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Buried deep within the bill that renewed portions of the USA Patriot Act last month is a provision that strips federal judges of the power to select interim U.S. attorneys. Previously, when a U.S. attorney vacancy occurred, the Justice Department had the power to name an interim U.S. attorney for a term of 120 days. After that, if a permanent replacement was not selected by the White House and approved by the Senate, the federal court in each district had the power to pick an interim. Typically, federal judges deferred to the Justice Department and simply reappointed the DOJ’s choice. But on occasion, to the chagrin of the White House, judges have opted to exercise their right. The most recent instance occurred this winter, when Judge Lawrence Piersol of the U.S. District Court for South Dakota refused to reappoint interim U.S. Attorney Michelle Tapken just days before her 120-day term was due to expire. Piersol, a Clinton nominee who, according to the Sioux Falls Argus Leader, once counted former Senate Democratic leader Tom Daschle as one of his clients in private practice, indicated he’d tap the state’s former attorney general (a moderate Republican) for the interim spot instead. The move drew the ire of both Republican Sen. John Thune (who defeated Daschle in 2004) and the Justice Department. Within days the White House ended the dispute by quickly naming a permanent replacement in Steven Mullins, an Oklahoman, through the back door of a recess appointment. A spokesman for Thune said the senator had nothing to do with crafting the provision, and called its passage so soon after the South Dakota dispute “100 percent coincidental.”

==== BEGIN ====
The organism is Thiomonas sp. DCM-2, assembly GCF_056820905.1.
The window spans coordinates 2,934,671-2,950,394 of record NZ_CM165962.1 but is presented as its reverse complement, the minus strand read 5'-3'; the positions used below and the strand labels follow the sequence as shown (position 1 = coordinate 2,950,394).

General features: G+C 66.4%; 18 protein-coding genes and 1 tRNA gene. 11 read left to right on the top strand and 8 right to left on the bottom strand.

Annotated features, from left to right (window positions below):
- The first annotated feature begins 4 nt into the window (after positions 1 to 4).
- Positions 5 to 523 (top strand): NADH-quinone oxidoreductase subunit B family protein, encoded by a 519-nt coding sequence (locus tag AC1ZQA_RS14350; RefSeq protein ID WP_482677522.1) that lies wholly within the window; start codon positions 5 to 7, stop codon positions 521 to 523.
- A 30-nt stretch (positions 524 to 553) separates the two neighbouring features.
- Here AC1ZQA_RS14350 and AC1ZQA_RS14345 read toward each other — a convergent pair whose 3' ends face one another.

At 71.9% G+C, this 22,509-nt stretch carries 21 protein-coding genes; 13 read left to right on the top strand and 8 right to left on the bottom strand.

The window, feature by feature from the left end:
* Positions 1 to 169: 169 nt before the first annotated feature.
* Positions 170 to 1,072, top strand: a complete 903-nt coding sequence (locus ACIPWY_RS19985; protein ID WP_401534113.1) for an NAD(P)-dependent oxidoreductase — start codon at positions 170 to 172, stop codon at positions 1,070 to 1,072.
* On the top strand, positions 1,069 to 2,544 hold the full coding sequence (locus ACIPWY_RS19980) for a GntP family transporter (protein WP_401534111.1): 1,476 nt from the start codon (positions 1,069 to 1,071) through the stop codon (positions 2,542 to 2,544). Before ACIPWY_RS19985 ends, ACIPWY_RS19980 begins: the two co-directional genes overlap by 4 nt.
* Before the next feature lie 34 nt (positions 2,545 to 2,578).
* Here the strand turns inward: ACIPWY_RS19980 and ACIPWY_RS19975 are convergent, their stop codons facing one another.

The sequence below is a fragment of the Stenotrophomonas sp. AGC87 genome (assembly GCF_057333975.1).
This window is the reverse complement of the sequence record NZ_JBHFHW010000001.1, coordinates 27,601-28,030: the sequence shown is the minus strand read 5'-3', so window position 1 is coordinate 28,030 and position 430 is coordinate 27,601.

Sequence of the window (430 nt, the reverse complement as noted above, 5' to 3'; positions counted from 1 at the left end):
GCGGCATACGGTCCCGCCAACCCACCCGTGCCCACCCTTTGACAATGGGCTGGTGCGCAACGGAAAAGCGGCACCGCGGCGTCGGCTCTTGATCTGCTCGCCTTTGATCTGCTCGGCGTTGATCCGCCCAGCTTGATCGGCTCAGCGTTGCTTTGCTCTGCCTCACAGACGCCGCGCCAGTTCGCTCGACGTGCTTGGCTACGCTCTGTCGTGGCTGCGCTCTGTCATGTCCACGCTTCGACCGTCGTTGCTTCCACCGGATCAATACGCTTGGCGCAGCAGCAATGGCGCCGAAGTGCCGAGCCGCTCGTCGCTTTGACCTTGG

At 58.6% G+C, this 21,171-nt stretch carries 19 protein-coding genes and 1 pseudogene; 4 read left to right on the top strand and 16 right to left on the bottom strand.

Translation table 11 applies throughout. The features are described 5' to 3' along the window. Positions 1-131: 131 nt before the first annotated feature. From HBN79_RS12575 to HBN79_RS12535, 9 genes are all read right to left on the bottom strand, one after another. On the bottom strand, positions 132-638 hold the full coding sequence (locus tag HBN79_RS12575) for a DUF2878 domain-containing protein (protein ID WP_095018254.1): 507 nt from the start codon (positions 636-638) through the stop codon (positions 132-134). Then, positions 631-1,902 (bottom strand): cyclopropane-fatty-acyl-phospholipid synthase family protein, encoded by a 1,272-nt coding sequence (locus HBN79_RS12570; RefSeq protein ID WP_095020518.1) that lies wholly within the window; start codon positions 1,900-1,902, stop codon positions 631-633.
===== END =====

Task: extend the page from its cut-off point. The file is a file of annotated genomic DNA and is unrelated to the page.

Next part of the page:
Jason McLure can be contacted at [email protected].

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